Best known for his work, "Female Masculinity," Jack Halberstam is a transgender theorist who explored masculinity and all its forms, how we construct it, and how we understand it differently when mapping it onto different bodies. He uses the idea that gender is performative, claiming that masculinity is a performance that we have an understanding of on a scale from right to wrong. His work concludes that the framework we have for understanding gender does not come close to accounting for the diversity of gender expression that exists. Identifying the "bathroom problem" inherent to the choice to group people of a multitude of gender expressions into just two groups of male and female, he argues for a fluidity of gender that transcends the parameters we currently have to define it by.
Few theorists can live up to the prolific body of work Audre Lorde produced throughout her career. One of the most influential feminist theorists, she wrote about the necessity of intersectionality before the term was coined and wrote from both a lesbian and black perspective about queer identity and difference. Though less deconstructive than some queer theorists about the concept of identity, her work addresses the importance of theory to movements for change and the complexities of different, constructed identities and how to organize across them.
Works about and contributions to queer theory
Here are a few works included in the queer theory canon:
- Gender Trouble by Judith Butler
- "Punks, Bulldagers, and Queens: The Radical Potential of Queer Politics" by Cathy Cohen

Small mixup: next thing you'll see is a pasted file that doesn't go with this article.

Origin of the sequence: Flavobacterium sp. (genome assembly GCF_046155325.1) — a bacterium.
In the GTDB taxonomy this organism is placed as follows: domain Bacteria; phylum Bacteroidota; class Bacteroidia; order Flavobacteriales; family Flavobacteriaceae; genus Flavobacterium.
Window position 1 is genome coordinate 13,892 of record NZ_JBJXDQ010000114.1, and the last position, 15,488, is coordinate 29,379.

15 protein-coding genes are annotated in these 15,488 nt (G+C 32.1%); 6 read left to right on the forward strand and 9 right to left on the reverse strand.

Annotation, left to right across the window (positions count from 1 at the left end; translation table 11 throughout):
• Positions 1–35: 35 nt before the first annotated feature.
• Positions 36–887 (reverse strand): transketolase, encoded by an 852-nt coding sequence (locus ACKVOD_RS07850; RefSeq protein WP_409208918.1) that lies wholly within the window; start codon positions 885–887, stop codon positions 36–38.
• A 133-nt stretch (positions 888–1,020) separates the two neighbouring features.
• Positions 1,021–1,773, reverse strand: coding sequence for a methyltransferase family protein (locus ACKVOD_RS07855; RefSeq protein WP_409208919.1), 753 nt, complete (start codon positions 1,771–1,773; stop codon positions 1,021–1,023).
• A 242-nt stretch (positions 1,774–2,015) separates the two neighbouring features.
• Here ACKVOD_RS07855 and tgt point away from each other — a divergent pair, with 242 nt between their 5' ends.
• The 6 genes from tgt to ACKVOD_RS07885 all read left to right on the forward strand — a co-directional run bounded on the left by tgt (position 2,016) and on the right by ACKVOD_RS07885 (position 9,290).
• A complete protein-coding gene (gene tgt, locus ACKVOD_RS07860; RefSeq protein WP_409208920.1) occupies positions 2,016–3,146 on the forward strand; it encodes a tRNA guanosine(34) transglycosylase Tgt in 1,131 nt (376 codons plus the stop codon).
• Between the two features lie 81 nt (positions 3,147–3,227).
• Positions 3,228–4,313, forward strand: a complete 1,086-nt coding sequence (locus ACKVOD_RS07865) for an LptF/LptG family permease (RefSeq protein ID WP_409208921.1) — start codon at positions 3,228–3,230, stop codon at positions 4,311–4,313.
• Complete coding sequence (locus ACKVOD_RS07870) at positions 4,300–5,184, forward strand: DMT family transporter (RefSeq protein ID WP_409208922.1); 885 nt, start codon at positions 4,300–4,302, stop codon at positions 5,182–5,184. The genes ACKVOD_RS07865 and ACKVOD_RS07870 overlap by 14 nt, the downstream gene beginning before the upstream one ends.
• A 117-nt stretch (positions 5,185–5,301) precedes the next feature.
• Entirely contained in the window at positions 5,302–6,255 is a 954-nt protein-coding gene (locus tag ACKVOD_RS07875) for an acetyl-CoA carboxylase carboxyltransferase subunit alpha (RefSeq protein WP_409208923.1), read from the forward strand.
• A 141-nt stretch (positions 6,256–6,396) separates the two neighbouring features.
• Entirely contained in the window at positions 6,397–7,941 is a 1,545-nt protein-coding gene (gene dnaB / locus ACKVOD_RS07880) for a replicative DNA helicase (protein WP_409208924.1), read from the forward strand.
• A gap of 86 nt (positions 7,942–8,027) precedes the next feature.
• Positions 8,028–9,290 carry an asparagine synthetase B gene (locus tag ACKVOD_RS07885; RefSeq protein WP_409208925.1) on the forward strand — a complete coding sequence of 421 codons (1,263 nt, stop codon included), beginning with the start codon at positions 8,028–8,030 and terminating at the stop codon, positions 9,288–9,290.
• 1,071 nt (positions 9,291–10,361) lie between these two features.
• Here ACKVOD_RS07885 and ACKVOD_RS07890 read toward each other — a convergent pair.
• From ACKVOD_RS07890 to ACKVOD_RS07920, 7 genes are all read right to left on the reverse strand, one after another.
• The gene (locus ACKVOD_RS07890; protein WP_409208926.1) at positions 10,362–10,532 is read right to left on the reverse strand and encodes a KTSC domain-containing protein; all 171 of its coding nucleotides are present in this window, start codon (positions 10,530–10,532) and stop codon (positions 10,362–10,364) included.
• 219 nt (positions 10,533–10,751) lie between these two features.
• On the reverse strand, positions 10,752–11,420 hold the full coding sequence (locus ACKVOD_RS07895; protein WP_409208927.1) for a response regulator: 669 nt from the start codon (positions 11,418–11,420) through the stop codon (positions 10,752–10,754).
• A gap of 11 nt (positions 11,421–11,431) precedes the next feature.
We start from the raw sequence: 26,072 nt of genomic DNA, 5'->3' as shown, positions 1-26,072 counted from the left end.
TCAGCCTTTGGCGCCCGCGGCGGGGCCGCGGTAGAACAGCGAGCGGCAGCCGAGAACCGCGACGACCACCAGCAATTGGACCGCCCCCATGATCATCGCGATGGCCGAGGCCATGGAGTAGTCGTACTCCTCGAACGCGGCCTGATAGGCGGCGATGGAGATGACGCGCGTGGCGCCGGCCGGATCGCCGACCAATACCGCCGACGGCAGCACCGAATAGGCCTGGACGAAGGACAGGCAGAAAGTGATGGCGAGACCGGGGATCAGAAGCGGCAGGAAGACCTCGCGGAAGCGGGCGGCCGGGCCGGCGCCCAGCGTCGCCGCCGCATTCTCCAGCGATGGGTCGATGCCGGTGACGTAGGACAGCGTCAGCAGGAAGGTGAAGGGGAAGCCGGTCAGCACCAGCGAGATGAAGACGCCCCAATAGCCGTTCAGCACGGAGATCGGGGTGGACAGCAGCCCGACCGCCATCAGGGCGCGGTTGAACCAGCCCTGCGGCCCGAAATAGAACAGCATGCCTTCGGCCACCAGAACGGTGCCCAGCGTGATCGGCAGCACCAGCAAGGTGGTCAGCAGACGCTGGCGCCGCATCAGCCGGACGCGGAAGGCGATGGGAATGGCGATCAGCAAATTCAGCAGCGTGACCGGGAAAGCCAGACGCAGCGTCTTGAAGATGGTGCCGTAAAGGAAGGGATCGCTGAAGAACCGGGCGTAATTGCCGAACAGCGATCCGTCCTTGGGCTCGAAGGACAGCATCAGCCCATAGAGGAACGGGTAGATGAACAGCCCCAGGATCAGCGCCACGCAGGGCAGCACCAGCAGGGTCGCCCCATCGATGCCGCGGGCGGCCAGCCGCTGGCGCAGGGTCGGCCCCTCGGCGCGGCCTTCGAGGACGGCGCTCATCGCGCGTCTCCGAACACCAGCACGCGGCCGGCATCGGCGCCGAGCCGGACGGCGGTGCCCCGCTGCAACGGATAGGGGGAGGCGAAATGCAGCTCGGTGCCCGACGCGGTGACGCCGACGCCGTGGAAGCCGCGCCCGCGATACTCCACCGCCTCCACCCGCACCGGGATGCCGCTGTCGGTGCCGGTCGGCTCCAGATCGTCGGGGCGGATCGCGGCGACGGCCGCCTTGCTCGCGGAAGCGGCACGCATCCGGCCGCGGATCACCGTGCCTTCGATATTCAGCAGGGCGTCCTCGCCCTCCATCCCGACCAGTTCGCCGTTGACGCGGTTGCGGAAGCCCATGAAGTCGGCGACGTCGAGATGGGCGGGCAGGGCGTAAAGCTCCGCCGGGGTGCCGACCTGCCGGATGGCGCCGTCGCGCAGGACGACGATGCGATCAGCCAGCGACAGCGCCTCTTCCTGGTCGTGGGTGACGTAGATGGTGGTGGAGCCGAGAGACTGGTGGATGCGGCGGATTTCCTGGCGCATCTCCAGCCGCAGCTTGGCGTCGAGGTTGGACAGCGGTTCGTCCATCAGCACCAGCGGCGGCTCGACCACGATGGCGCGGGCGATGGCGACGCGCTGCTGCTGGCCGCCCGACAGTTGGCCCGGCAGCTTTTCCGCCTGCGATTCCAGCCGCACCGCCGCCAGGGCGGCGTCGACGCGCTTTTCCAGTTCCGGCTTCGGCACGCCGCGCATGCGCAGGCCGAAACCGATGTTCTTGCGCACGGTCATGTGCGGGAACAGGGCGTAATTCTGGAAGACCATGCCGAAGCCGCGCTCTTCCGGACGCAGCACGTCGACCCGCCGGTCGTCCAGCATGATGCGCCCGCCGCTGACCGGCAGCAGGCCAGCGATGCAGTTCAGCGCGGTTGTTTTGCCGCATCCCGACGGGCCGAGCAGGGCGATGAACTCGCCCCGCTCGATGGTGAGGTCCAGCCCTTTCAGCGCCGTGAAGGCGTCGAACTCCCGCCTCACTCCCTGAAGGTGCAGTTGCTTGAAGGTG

- "Queering the State" by Lisa Duggan
- Aberrations In Black: Toward A Queer Of Color Critique by Roderick Ferguson
- The History of Sexuality by Michel Foucault
- Female Masculinity by Jack Halberstam
- "Is There a History of Sexuality?" by David M. Halperin
- One Hundred Years of Homosexuality by David M. Halperin
- The Epistemology of the Closet by Eve Kosofsky
- "I am Your Sister: Black Women Organizing Across Sexualities" by Audre Lorde
- Sister Outsider by Audre Lorde
- "Thinking Sex: Notes for a Radical Theory of the Politics of Sexuality" by Gayle Rubin
- “Queer Theory and Native Studies: The Heteronormativity of Settler Colonialism” by Andrea Smith
- Transgender History by Susan Stryker
Impact and future of queer theory
As evident in the ever-expanding combination of letters in the LGBTQ+ acronym, queer theory has grounded and instigated a movement that continues make space for a diversity of expressions of sexuality. We have (hopefully) moved passed merely thinking about sexuality or gender in a binary. Now, thanks to prominent queer theorists, we have a nuanced understanding of sexuality as a fluid, dynamic, and changing thing, like gender. With more work produced about gender identity and transgender and nonbinary people, we are working toward a world with much more a free (and accurate) framework to understand people. The future of queer theory is intersectional, black, indigenous, and representative of all combinations of identity and experience.
There is also much more room now to think about the ways we internalize and perpetuate patriarchy, internalized misogyny and homophobia, and heteronormative culture in our daily lives – in institutions like marriage, in our relationships, in our gender presentations. This is thanks to queer theory, the future of which continue pushing us to think from outside the system we were trained to exist within.
Haley Riemer is a multimedia writer and performer interested in telling stories that are important to women. She's a recent graduate of Tulane University, and her current hobbies include drinking too much iced coffee and talking about feminist political theory at parties.